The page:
Developers appeal after Stonington rejects plan

Mystic - Toll Brothers, the firm developing a luxury housing project of 48 homes off Pequot Trail known as Old Mystic Estates, has appealed a decision by the Stonington Planning and Zoning Commission rejecting its design for a revised drainage system.

Problems with the existing system have not only caused serious erosion and flooding problems for some neighboring property owners but restricted Toll Brothers from developing 27 of the lots and some roads. Toll Brothers is asking a New London Superior Court judge to invalidate the commission's denial and order it to approve the plan.

Despite the appeal, Town Planner Keith Brynes said this week that Toll Brothers is also trying to find a new solution or revise the rejected plan.

The project has been a controversial one dating back to 2004, when the Planning and Zoning Commission approved plans by the previous developer, Meehan Group, for the cluster subdivision.

The approved application included a drainage plan created by a licensed professional engineer hired by Meehan. He assured the commission his design could handle rainfall without impacting neighboring properties.

The commission did not have its own engineer conduct a review of the drainage plan but relied on the report from the developer's engineer.

Neighbors who appealed the 2004 approval to Superior Court had warned the commission about problems such as drainage runoff and traffic safety.

Even though a judge rejected the neighbors' appeal, the project never went forward because of the recession.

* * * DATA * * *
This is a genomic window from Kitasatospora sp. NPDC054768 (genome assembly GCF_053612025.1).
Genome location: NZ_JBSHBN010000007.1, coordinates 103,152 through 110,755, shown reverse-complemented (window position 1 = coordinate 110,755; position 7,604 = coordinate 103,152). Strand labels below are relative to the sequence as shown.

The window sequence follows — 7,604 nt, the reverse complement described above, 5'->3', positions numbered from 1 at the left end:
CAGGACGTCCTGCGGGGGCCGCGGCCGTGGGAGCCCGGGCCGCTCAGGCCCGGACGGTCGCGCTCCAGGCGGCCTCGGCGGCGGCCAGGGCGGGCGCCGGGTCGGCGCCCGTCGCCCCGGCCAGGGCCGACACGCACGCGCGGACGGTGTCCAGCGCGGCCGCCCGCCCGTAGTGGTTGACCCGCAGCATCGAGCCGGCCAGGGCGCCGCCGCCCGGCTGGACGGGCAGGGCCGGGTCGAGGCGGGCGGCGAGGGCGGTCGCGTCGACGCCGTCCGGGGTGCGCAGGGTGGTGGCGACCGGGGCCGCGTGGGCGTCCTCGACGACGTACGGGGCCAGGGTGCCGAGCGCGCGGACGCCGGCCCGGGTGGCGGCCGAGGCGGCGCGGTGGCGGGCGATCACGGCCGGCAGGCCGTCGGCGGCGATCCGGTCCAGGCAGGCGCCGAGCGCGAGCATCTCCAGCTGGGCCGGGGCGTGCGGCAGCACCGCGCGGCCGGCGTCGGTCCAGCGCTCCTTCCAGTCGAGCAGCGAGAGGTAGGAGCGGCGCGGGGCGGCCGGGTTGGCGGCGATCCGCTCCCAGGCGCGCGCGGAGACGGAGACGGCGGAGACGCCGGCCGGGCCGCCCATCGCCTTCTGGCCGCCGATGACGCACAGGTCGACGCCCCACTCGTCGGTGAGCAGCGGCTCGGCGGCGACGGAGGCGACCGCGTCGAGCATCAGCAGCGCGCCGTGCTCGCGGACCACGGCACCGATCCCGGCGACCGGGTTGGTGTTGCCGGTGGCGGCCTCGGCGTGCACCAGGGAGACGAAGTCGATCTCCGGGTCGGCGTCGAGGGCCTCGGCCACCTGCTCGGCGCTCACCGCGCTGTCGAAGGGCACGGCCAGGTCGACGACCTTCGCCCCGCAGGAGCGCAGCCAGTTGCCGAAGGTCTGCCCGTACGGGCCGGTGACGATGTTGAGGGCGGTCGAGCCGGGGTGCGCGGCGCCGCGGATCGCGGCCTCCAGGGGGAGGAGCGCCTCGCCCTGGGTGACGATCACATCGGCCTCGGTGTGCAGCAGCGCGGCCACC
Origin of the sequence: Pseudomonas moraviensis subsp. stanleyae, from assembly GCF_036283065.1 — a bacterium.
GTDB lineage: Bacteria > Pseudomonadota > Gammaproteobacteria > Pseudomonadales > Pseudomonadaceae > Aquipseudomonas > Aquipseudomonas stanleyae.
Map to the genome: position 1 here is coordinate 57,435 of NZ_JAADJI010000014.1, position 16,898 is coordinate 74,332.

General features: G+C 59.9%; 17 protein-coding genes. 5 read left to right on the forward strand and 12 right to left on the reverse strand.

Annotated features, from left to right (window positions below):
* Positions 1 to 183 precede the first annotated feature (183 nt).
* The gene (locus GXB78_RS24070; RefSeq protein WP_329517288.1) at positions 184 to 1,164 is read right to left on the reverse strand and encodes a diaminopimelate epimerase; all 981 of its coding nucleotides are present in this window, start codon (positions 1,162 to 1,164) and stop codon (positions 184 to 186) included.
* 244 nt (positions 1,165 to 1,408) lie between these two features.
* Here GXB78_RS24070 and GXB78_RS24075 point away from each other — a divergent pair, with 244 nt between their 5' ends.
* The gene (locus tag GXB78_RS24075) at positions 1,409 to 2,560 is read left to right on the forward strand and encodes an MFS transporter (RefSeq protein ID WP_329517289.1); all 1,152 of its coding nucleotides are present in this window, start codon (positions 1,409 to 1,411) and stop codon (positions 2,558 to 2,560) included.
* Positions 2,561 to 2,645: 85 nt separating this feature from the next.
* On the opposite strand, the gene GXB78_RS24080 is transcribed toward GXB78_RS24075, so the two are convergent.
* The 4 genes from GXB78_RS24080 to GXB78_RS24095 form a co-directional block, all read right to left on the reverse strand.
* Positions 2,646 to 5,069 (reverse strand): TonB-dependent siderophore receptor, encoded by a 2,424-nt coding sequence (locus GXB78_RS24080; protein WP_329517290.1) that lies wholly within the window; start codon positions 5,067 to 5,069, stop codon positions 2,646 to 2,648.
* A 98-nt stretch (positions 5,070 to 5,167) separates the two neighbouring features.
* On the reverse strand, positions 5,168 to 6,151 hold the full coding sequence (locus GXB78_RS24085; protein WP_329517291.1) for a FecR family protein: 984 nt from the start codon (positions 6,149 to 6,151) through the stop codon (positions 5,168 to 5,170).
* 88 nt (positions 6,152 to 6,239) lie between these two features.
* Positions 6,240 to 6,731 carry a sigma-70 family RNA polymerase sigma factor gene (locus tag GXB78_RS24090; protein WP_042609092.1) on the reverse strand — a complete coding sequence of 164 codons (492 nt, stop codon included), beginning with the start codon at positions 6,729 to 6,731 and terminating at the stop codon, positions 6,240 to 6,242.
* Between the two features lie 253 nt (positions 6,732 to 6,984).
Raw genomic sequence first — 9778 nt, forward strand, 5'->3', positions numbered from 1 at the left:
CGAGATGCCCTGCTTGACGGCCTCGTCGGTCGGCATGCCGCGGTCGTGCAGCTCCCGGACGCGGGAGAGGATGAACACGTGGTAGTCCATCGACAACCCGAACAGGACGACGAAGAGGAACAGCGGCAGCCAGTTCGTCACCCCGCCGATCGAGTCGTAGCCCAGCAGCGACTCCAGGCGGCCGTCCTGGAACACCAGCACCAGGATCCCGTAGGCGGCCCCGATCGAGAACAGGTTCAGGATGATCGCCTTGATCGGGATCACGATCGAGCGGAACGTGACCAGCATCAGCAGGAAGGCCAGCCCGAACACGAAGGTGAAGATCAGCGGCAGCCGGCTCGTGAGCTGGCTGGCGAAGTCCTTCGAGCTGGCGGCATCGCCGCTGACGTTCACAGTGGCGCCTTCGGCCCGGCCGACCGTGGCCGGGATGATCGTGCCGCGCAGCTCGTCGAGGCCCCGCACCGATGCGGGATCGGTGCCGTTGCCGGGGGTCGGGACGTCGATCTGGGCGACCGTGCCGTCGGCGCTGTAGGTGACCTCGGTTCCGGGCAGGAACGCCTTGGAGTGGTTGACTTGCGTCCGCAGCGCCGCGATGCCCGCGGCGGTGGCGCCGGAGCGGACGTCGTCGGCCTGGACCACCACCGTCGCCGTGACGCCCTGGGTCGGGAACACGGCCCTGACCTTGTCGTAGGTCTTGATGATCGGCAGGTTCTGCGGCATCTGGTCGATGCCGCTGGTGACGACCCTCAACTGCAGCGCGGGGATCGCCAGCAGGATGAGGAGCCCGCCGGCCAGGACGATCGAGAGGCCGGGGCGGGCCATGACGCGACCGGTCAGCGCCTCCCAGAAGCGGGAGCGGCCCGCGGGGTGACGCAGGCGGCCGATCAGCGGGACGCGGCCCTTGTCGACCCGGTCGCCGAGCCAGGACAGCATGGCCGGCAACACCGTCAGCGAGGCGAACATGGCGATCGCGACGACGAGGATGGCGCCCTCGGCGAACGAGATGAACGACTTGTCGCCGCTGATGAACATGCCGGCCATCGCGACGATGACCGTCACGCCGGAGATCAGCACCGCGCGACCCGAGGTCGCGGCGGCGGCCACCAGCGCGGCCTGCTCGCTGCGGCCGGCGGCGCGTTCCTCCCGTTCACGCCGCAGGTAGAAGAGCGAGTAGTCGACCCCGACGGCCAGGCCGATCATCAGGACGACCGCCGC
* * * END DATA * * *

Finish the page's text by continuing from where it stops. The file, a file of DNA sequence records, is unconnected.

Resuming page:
In 2010, Toll Brothers bought the approved project from Clairemont LLC, which succeeded the Meehan Group, and began to build roads and homes.

It was at that time the town discovered a problem with the design of an outlet pipe to a drainage pond and ordered all work to stop in the area served by the pond until the problem was fixed.

Toll Brothers submitted a revised drainage plan last year, which was met with initial support from Town Engineer Larry Sullivan and the Inland Wetlands Commission.

During a public hearing on the drainage plan last September, an engineer hired by those opposed raised questions about the effectiveness of the plan.

The town then hired a consultant who also criticized the plan. That report was then presented to the commission while Sullivan reversed his support for the plan.

Toll Brothers alleges in its suit that the town acted illegally, in part because it received the report after the close of the hearing, which is not allowed by state law and which did not give it a chance to refute its conclusions. It also points out the town attorney's office had recommended the commission not consider the report. After reviewing the report, the commission voted unanimously to deny the modification.

In the appeal, Toll Brothers lists other problems it says it has with the commission, basing its denial on the consultant's report. The appeal also states that Toll Brothers relied on the 2004 approval to make a substantial investment in the project, and the commission's denial of the modification now interferes with its ability to sell and develop the remaining lots.


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